Kolkata: For the second time in four months, West Bengal Chief Minister Mamata Banerjee's efforts to leave a mark on national politics has fallen flat.
Banerjee was left high and dry when her Trinamool Congress' plan to table a no−confidence motion Nov 22 against the Congress−led UPA government ended in a whimper.
Minutes after Trinamool parliamentary party leader Sudip Bandopadhyay, like a loyal soldier, obeyed "didi's" (elder sister − as Banerjee is called) diktat by moving the motion in the Lok Sabha, it was rejected by Speaker Meira Kumar for want of sufficient backers.
Nobody was surprised, perhaps not even the Trinamool MPs. The motion seemed destined to meet such an inglorious end.
While the support of at least 50 MPs is needed for the no−confidence motion to be admitted for discussions, the Trinamool's strength in the Lok Sabha is only 19. And it did not seem to have made a serious and sincere effort to get the backing of other parties.
Banerjee for the second time failed to exhibit the high−level of political astuteness and sophistication needed for successful political manoeuvres in Delhi.
During the presidential polls in June−July, the feisty leader had taken political watchers by surprise when she rushed from a meeting with the UPA and Congress chief Sonia Gandhi to team up with the Samajwadi Party (SP) president Mulayam Singh Yadav.
The duo came up with a new list of probable presidential candidates, but the move backfired the very next day as Mulayam Singh did a volte−face and announced support for UPA candidate Pranab Mukherjee, leaving Banerjee dumbfounded.
Despite her initial firm opposition to Mukherjee's nomination for the highest constitutional office, Banerjee was forced to take a U−turn and announce her party's support for the veteran leader at the eleventh hour.
But the West Bengal chief minister, it seems, is yet to learn from her mistakes.
Political observers feel instead of unilaterally announcing Trinamool's decision to move a no−confidence motion and then seeking support of other parties, Banerjee should have first tried to gauge their mood by engaging them in talks.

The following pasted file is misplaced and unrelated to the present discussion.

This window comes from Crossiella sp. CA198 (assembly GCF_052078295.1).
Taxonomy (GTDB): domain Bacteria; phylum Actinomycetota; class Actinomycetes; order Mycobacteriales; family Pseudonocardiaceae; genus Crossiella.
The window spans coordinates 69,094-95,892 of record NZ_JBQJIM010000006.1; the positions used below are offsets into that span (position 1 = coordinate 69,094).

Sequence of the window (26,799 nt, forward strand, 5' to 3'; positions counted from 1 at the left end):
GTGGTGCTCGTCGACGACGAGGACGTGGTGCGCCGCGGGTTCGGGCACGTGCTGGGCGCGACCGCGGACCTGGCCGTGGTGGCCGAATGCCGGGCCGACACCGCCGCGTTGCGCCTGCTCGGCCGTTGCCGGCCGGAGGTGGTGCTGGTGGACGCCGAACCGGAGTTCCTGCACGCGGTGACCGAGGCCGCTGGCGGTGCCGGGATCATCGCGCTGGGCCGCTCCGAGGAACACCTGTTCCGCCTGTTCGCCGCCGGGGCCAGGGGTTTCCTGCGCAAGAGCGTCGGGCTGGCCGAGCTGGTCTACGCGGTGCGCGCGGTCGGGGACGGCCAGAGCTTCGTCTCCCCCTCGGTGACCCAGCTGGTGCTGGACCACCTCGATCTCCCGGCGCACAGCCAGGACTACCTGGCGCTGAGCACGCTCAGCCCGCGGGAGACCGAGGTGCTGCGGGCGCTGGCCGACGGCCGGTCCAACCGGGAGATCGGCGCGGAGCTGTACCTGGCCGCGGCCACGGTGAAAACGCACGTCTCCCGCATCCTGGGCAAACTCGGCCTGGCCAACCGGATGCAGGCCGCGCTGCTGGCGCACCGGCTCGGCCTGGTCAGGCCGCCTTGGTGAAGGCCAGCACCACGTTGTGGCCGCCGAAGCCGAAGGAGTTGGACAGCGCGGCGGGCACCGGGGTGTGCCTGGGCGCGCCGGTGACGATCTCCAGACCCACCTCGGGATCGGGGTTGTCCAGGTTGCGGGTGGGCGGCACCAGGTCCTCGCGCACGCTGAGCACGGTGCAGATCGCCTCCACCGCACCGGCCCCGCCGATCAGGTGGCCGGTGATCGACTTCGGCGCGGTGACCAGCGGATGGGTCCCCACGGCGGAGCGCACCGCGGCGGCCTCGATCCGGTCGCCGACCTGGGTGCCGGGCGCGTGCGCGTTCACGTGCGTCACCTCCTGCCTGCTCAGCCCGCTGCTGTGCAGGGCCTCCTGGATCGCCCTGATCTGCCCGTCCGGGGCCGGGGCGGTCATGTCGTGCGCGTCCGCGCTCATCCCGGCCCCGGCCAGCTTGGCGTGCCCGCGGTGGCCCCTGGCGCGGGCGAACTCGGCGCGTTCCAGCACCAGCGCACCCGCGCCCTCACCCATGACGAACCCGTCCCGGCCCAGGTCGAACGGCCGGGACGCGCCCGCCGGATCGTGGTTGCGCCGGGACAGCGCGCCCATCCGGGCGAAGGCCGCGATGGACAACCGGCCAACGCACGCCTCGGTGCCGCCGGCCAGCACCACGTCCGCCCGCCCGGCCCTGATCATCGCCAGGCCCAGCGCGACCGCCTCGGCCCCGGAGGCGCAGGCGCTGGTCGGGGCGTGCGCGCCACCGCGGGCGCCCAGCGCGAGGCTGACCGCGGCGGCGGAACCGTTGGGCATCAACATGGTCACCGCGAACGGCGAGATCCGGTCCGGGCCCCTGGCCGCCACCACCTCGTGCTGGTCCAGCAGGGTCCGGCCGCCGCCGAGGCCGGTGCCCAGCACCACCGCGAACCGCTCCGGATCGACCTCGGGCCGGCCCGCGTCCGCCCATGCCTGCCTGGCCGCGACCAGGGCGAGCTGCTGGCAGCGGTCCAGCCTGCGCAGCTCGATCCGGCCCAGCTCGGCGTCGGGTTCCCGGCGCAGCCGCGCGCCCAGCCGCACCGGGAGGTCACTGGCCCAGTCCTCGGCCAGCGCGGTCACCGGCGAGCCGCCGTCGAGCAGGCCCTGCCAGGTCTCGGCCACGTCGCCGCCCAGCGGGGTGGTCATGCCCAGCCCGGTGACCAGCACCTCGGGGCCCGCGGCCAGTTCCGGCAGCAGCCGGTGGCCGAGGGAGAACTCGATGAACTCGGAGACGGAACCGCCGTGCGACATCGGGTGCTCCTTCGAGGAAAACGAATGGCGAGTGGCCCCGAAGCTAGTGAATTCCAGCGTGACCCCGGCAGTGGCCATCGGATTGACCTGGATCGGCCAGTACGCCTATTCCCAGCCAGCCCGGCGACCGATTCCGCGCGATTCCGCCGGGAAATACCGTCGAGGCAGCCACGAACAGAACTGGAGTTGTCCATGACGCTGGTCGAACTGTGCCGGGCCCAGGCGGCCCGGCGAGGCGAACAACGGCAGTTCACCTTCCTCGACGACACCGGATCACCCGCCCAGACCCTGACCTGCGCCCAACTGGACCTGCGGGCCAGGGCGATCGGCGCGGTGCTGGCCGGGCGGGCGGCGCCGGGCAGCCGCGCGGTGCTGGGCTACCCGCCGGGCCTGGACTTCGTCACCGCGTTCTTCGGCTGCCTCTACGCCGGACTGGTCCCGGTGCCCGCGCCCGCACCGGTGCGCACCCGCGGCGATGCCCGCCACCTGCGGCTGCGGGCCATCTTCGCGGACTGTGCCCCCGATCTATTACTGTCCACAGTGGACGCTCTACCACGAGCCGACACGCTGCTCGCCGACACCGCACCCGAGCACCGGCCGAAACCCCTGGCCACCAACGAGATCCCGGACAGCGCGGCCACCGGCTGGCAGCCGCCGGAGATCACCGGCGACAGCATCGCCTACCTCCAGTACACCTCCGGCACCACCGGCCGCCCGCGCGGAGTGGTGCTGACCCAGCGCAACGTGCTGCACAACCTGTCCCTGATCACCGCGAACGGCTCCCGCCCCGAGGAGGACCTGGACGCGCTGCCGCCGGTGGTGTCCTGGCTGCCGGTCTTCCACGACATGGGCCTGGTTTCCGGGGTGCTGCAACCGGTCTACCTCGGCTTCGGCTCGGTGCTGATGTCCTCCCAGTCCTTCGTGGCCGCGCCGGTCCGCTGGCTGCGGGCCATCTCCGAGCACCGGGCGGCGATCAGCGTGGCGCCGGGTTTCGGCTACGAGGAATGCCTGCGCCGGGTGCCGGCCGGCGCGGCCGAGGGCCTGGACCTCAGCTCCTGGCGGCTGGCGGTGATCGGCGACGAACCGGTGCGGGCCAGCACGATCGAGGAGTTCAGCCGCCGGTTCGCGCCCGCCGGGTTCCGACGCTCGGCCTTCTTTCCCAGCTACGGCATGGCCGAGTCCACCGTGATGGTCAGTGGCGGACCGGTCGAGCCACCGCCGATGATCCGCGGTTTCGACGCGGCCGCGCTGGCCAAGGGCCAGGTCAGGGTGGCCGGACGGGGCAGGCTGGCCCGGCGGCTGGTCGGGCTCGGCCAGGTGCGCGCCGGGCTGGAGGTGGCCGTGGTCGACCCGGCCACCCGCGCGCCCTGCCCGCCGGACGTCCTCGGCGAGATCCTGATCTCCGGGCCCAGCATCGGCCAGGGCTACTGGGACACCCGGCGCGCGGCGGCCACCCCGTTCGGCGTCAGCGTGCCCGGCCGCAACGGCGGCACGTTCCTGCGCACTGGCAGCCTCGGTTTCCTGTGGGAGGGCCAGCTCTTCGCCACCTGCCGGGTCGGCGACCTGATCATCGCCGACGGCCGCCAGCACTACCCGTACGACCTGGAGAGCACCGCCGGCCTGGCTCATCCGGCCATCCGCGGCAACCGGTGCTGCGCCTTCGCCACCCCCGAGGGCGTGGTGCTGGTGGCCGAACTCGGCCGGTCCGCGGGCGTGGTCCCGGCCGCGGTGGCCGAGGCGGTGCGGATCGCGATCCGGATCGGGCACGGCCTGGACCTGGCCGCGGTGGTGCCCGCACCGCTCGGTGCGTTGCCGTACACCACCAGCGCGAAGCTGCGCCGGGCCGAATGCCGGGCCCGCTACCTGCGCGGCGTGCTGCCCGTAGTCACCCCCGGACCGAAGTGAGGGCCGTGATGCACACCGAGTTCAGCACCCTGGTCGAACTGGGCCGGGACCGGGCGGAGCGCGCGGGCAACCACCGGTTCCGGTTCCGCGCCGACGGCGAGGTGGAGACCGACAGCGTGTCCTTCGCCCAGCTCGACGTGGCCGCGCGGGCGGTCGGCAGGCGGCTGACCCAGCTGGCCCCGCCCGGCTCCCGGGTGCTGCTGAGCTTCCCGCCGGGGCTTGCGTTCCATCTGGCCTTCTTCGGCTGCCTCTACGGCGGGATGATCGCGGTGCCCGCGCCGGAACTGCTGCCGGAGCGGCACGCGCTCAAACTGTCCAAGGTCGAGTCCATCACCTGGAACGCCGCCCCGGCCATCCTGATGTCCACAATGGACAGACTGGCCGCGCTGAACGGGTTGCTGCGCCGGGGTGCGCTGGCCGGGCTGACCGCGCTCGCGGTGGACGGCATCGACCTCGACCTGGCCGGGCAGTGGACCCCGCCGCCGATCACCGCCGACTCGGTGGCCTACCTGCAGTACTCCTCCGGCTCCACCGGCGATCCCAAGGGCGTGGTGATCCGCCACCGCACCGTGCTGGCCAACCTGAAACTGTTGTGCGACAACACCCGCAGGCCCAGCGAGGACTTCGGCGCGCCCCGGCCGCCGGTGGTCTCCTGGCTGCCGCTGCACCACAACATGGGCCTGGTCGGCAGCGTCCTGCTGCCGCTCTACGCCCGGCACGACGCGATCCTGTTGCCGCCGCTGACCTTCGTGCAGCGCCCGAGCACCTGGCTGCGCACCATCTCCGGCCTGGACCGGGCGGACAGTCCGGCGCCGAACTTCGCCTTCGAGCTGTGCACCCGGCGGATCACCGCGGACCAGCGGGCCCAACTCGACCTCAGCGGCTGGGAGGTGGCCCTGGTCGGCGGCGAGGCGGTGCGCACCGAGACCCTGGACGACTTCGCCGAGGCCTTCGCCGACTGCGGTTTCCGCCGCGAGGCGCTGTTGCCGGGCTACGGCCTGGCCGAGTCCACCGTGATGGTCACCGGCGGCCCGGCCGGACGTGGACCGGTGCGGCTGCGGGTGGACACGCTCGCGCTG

"Political strategy is decided on the basis of the ground situation, and after discussions. I may desire to bring the government down but is that enough? Numbers are needed for this," said Communist Party of India−Marxist (CPI−M) politburo member Biman Bose.
In reality, Banerjee addressed a couple of media meets in the run up to moving the resolution and sought support from both the Bharaitya Janata Party (BJP) and the Left parties and others, saying: "The anti−people and minority UPA government should not be in office even for a day. By introducing foreign direct investment (FDI) in multi−brand retail, it is trying to rob poor people of their livelihood".
She also offered to go to the state CPI−M headquarters here and discuss the matter with Bose, besides calling up BJP stalwart and Leader of the Opposition in the Lok Sabha Sushma Swaraj and Communist Party of India MP Gurudas Dasgupta.
As Trinamool went about the job the other way, it found itself isolated. Only three MPs of the Biju Janata Dal stood up to back the motion.
Causing further embarrassment to the Trinamool, its dissident MP Kabir Suman stayed put in Kolkata instead of attending the Lok Sabha, thus reducing the party's effective strength in the house to 18.
Opposing the bid to table the no−trust proposal, Suman later said had it been successful, "it would have resulted in mid−term polls which would have cost the nation an enormous amount of money".
Besides, the lone Lok Sabha member of Trinamool's electoral ally Socialist Unity Centre of India−Communist also did not root for the motion. Its MP Tarun Mondal claimed that his party was not consulted on the move, though Trinamool parliamentary party leader Bandopadhyay denied the allegation.
Trinamool's political adversaries were quick to rub salt into its wounds.
Leader of the opposition and CPI−M politburo member Surjya Kanta Mishra said: "She (Mamata Banerjee) went from door to door seeking support for her no−confidence motion. But actually it is she on whom nobody has confidence. It is a laughable matter."
Former state Congress president and erstwhile minister in Banerjee's cabinet Manas Bhuniya said by seeking help of "communal" BJP and "authoritarian" CPI−M, she had been exposed.
Banerjee, however, seemed undaunted, at least publicly. In a Facebook post, she said "the saviours of the (UPA) government are exposed".